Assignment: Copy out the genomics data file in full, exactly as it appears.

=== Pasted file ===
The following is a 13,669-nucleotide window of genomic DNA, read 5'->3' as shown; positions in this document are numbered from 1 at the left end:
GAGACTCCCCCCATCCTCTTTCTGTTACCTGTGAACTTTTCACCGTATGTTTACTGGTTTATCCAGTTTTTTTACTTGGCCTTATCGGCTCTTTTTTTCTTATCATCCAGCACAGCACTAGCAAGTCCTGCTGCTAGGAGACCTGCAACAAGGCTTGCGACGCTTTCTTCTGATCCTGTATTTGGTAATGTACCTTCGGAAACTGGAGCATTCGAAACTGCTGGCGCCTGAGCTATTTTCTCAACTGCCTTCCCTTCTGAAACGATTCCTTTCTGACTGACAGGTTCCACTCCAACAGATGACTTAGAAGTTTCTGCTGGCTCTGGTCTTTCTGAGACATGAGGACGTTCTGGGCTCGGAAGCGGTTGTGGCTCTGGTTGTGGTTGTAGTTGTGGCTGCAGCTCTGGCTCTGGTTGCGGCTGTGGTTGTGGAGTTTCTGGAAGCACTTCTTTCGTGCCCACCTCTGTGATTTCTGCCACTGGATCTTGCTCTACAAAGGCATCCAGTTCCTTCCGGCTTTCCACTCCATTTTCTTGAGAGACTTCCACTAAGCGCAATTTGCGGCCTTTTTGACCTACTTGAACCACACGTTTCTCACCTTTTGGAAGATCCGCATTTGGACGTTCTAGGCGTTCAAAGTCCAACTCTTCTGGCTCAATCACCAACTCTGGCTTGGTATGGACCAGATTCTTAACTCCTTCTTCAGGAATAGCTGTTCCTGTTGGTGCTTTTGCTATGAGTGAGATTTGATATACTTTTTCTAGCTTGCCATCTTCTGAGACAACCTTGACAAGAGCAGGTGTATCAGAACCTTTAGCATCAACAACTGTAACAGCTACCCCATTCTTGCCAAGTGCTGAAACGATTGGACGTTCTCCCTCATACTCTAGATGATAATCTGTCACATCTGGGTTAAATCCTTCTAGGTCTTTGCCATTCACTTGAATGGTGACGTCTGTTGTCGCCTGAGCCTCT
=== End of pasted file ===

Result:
The following is a 13,669-nucleotide window of genomic DNA, read 5'->3' as shown; positions in this document are numbered from 1 at the left end:
GAGACTCCCCCCATCCTCTTTCTGTTACCTGTGAACTTTTCACCGTATGTTTACTGGTTTATCCAGTTTTTTTACTTGGCCTTATCGGCTCTTTTTTTCTTATCATCCAGCACAGCACTAGCAAGTCCTGCTGCTAGGAGACCTGCAACAAGGCTTGCGACGCTTTCTTCTGATCCTGTATTTGGTAATGTACCTTCGGAAACTGGAGCATTCGAAACTGCTGGCGCCTGAGCTATTTTCTCAACTGCCTTCCCTTCTGAAACGATTCCTTTCTGACTGACAGGTTCCACTCCAACAGATGACTTAGAAGTTTCTGCTGGCTCTGGTCTTTCTGAGACATGAGGACGTTCTGGGCTCGGAAGCGGTTGTGGCTCTGGTTGTGGTTGTAGTTGTGGCTGCAGCTCTGGCTCTGGTTGCGGCTGTGGTTGTGGAGTTTCTGGAAGCACTTCTTTCGTGCCCACCTCTGTGATTTCTGCCACTGGATCTTGCTCTACAAAGGCATCCAGTTCCTTCCGGCTTTCCACTCCATTTTCTTGAGAGACTTCCACTAAGCGCAATTTGCGGCCTTTTTGACCTACTTGAACCACACGTTTCTCACCTTTTGGAAGATCCGCATTTGGACGTTCTAGGCGTTCAAAGTCCAACTCTTCTGGCTCAATCACCAACTCTGGCTTGGTATGGACCAGATTCTTAACTCCTTCTTCAGGAATAGCTGTTCCTGTTGGTGCTTTTGCTATGAGTGAGATTTGATATACTTTTTCTAGCTTGCCATCTTCTGAGACAACCTTGACAAGAGCAGGTGTATCAGAACCTTTAGCATCAACAACTGTAACAGCTACCCCATTCTTGCCAAGTGCTGAAACGATTGGACGTTCTCCCTCATACTCTAGATGATAATCTGTCACATCTGGGTTAAATCCTTCTAGGTCTTTGCCATTCACTTGAATGGTGACGTCTGTTGTCGCCTGAGCCTCT